Making sure a construction project goes smoothly from start to finish can be challenging. From negotiating the terms and the scope of work to handling the trades to fulfillment. One of the most valuable tools a contractor can possess is a well-drafted contract clearly laying out the jobs the contractor will do, the expenses as well as how and when the contractor gets paid.
It’s especially important when you’re dealing with residential projects because contracts are dictated by the “HRRA” also known as the Illinois Home Repair and Remodeling Act (815 ILCS 513/1, et seq).
Ordained in 2000, the HRRA serves as an effort of the Illinois legislature to foster honest and fair practices throughout the remodeling, repairing and construction of businesses.
The HRRA encapsulates numerous obligations which are particular to residential plans in Crystal Lake and surround areas. These requirements affect every contractor whether they’re rehabilitating an entire home or remodeling a kitchen and failing to follow them is disastrous to the contractor’s take-home returns. Contractors need to understand what the HRRA conditions are before opening any such arrangements.
What type of construction projects do the Home Repair and Remodeling Act influence?
The HRRA governs any residential remodeling or repair work of more than $500.00. The expression “repair and remodeling” is defined broadly and includes replacing, fixing, converting, altering, improving, modernizing or making of an extension to a real property principally used or designed as a residence.
However, of distinct importance is the word “residence” which usually is characterized as “a single or multiple-family house or dwelling containing six or fewer condominiums, apartments, townhouses or dwelling spaces.”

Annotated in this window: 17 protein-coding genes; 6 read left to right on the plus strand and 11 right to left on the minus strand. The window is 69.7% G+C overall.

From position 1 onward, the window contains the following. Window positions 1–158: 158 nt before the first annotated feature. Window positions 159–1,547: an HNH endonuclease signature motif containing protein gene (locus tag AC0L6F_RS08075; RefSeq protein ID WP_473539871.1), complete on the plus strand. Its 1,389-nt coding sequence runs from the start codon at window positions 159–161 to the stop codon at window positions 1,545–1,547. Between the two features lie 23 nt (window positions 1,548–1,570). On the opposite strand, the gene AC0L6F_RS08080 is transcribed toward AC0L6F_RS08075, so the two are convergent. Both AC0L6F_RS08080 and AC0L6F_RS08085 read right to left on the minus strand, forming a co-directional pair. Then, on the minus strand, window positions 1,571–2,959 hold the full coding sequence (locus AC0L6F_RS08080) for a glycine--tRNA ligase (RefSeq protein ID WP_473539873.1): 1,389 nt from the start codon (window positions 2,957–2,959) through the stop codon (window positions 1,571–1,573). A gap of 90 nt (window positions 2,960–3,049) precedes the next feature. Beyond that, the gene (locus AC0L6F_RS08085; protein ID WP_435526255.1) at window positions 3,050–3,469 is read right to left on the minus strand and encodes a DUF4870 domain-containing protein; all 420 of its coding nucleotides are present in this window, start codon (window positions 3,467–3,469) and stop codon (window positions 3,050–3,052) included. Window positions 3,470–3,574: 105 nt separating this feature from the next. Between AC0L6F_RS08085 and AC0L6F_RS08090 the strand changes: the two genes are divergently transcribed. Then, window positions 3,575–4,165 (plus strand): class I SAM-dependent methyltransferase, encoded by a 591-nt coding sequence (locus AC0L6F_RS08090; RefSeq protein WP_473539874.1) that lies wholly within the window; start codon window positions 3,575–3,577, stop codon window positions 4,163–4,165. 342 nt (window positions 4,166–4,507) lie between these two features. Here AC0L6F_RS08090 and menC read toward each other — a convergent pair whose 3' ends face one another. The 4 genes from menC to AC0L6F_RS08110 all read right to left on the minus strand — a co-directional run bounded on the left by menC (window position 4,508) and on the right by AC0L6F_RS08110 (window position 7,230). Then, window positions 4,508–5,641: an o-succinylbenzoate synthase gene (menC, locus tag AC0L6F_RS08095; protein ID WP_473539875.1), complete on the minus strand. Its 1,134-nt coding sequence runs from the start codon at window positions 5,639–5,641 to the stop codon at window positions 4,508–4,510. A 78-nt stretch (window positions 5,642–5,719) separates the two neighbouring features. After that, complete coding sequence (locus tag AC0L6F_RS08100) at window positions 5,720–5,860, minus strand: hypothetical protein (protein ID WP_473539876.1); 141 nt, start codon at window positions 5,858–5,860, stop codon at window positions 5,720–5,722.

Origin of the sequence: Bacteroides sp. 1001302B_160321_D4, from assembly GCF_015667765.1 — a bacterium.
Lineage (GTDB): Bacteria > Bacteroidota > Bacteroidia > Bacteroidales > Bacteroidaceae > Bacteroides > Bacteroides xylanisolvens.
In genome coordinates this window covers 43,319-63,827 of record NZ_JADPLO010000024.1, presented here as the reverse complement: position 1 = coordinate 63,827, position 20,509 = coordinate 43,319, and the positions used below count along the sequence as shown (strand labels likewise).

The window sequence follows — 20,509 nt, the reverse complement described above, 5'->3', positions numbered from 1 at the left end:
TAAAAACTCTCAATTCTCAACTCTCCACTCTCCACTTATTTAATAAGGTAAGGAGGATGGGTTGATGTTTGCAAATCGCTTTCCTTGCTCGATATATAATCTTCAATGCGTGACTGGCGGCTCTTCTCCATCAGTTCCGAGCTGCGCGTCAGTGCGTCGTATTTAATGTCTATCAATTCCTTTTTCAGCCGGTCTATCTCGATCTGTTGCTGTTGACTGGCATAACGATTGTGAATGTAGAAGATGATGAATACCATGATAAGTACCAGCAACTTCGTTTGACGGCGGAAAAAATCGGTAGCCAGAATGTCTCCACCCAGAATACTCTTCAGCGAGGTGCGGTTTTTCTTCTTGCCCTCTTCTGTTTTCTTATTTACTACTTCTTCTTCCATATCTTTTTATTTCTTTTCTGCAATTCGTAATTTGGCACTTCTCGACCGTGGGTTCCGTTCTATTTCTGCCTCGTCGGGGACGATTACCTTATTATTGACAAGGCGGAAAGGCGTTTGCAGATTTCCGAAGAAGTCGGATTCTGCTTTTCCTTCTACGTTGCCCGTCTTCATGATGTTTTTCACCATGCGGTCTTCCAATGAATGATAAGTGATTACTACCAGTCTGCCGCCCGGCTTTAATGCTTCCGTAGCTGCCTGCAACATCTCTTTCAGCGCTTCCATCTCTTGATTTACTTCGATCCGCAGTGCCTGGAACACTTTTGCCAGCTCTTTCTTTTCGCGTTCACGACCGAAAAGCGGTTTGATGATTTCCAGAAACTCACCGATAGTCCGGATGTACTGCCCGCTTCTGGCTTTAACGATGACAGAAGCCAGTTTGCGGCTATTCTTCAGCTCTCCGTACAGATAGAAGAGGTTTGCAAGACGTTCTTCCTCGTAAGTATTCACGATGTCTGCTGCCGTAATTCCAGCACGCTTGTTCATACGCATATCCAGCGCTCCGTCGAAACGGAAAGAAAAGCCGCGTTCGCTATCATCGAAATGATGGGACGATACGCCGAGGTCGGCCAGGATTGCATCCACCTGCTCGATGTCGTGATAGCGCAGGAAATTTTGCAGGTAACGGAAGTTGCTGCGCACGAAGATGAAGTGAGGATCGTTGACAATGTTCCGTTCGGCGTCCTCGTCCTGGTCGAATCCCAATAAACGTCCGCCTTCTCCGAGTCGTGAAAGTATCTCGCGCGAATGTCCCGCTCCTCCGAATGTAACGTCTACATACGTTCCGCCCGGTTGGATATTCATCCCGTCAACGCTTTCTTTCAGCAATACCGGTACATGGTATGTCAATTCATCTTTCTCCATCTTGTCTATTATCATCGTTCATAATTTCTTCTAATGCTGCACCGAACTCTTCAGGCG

What should written contracts cover regarding the HRRA?
The Act entails writing a contract for every residential remodeling or repair that exceeds $1,000.00. The contract needs to be given to the customer for signing before initiating the home remodeling or repair work at the home.
Two of the primary contract provisions ordered through the HRRA are (1) the entire cost of the materials and parts including any charge for estimates and (2) the company address and name of the person involved in the company of home remodeling or repair.
Prevention is the best cure
Contractors working on residential projects should be cognizant of the demands put in place by the HRRA and its encumbrances. Contractors will benefit from procuring a written agreement for all types of projects — not just residential plans so each party is on the same page.
It’s always best to look over your procedures and contracts concerning residential projects with a reputable Illinois law attorney to prevent any hiccups as you get rolling on your project. Contact us at the Law Office of Andrew Szocka today for a consultation based out of the Greater Chicagoland Area (Crystal Lake, Algonquin, Cary, etc).
***This is not intended to be legal advice and you should consult with an attorney.